Ray of Hope for Keeping UNM Championship GC Open? 0 4

(ALBUQUERQUE, N.M.) March 25, 2011 — There were hopeful signs UNM may stay the course on the Championship Golf Course when the Board of Regents meet Monday.

Two sources with knowledge of what the regents and the administration have been saying about the course in recent days told New Mexico Golf News.com that they have been told now may not be the time to close or sell the course.

Why? The UNM Championship course sits on valuable land next to the Albuquerque International Sunport, near related air-freight facilities and, importantly, close to the Mesa del Sol development.

Selling now, before the economy recovers, would be basically giving the golf course’s land away at a rock-bottom price. Additionally, the university may be willing to listen to a growing chorus of voices urging the university to revamp how it runs its two courses — the 18-hole championship course and the 9-hole North Course.

George Trujeque, director of golf at UNM, had high hopes several years ago when ground was broken on the 5-mile-by-5-mile Mesa del Sol live-work community that UNM would reap increased corporate play and memberships as Mesa del Sol grew.

The poor economy of the last two years scaled back Mesa del Sol, but on March 18 the developer, Forest City Covington,  announced it was restarting work on its residential component, KOB TV reported.

Mesa del Sol got further good news on Thursday when a chip-making engineering support services company announced was moving its headquarters there.

In light of the nascent future of the huge Mesa del Sol development parcel just southeast of the golf course, UNM may have realized selling now is just simply a bad business decision.

For what it’s worth, here are our recommendation for the course:

Exempt UNM Championship from the suffocating strictures of UNM’s personnel and vending and workforce rules. Privatize the course and allow a quality golf-management company to run the course profitably, and get  a food-and-beverage vendor in there that will attract, rather than repel diners.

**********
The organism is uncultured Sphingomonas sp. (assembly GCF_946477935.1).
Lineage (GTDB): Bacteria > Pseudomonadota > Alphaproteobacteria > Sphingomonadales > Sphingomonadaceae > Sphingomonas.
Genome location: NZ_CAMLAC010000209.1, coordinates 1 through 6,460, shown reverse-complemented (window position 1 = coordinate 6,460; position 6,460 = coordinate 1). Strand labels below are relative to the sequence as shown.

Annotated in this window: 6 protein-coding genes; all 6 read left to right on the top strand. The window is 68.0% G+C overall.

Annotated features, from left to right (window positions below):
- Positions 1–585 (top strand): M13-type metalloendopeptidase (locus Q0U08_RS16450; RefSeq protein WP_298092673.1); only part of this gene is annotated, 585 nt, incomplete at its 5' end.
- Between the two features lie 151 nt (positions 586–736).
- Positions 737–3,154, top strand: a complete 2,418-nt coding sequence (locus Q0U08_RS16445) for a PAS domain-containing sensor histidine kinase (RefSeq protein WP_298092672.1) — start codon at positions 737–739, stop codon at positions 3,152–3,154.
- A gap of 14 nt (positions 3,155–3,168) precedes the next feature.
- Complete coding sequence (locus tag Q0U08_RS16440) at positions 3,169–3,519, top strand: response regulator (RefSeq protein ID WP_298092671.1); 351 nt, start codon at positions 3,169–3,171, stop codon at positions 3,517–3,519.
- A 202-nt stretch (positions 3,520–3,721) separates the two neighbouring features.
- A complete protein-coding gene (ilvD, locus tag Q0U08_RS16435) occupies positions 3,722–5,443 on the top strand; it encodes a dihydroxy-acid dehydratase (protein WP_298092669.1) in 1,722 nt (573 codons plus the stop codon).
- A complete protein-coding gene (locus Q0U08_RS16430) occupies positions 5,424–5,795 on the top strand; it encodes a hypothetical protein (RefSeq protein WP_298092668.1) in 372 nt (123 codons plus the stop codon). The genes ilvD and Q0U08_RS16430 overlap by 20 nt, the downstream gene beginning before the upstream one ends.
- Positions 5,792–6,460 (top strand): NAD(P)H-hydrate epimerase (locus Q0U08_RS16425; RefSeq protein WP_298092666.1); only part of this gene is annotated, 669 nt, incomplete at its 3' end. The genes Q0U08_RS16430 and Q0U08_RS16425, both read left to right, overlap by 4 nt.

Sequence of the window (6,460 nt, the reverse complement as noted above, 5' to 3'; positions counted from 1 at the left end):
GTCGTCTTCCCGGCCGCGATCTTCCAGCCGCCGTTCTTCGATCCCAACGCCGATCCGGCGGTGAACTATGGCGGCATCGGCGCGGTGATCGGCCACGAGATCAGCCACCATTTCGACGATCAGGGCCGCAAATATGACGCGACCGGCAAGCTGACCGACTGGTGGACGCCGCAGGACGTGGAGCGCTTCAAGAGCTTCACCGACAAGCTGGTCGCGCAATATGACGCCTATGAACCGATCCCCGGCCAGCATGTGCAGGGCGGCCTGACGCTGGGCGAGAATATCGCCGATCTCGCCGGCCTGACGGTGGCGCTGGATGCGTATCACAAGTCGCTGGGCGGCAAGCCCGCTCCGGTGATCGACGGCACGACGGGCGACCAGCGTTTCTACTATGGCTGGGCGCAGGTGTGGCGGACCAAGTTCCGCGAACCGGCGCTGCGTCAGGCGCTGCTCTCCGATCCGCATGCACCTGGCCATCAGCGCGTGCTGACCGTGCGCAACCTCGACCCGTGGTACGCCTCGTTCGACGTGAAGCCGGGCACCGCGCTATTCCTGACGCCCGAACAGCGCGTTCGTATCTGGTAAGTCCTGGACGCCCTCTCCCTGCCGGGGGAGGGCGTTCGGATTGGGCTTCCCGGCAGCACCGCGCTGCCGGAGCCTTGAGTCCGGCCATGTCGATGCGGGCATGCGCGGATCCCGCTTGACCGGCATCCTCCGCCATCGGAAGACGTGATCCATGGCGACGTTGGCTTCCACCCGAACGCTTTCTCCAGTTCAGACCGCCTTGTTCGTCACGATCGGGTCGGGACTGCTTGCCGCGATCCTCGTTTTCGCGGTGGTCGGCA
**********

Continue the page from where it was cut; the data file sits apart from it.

— Dan Vukelich

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Ewart Wins Euro Ladies Tour Qualifier 0 5

(MURCIA, SPAIN) Jan. 20, 2011 — Former Lobo golfer Jodi Ewart won the Q School event to gain full status on the 2012 Ladies European Tour. She had already won full status on LPGA Tour.

Ewart claimed first place in the Euro qualifier on Thursday in Murcia, Spain, finishing five rounds on the La Manga North and South courses at 11-under, edging Swiss amateur Anais Maggetti by two shots. Ewart, 24, held the top spot for the final four rounds.

“I mean, fourth on the LPGA and now winning the LET; it’s a pretty good off-season if you ask me,” the Yorkshire, England, native said. “It feels good and I’m really looking forward to this year.”

Ewart heads home to Florida before beginning her inaugural LPGA Tour season Feb. 9, at the ISPS Handa Women’s Australian Open in Victoria, Australia.

The interview below was shot by us as she finished her Lobo golf career.

— Dan Vukelich

PING CEO: Change the Golf Ball, Save the Courses 0 4

(PHOENIX) Jan. 3, 2012 –The chairman and CEO of Ping says three different balls should be approved by rule-makers — one longer, one the same as and one shorter than balls currently approved for play.

Shorter balls could then be mandated as a condition of play on classic courses hosting PGA Tour events — keeping them competitive. Longer balls could be allowed for amateur play. Ball distance could even be factored into handicaps — like course slope ratings, says PING head John Solheim.

The proposal is a radical departure from the principle underlying the Rules of Golf that a single ball with a single distance limit be played by players at all levels, even though many golf authorities believe the length of the modern golf ball is the single biggest factor in making some of the great courses of the 19th and 20th centuries obsolete for professional play.

In a letter to the USGA and the R&A, Solheim proposed  a “Ball Distance Rating System” to categorize balls into three distance categories. “This concept addresses the unique talents of the top 0.1 percent of the world’s golfers without hurting the other 99.9 percent,” Solheim said.

A “silver dot” rating could apply to balls that conform to the current distance limits, a “gold dot” rating to balls that are longer (perhaps 30 yards longer), and a “bronze dot” rating for balls that are shorter than today’s ball limit (again, maybe 30 yards shorter),” Solheim said.

“More BDR levels could be added, if needed, to address future increases in driving distance by Tour professionals,” he said.

“Most courses hosting professional tour events were built with, or have added, sufficient length to challenge the world’s best golfers. Perhaps a small number of tournaments, those played at some of the game’s classic courses, would find it exciting to put the original design elements of the layout back in play by requiring shorter rated golf balls,” he said.

Higher handicappers could play a longer ball to make them competitive against longer courses, Solheim said.

Click here for John Solheim’s complete statement.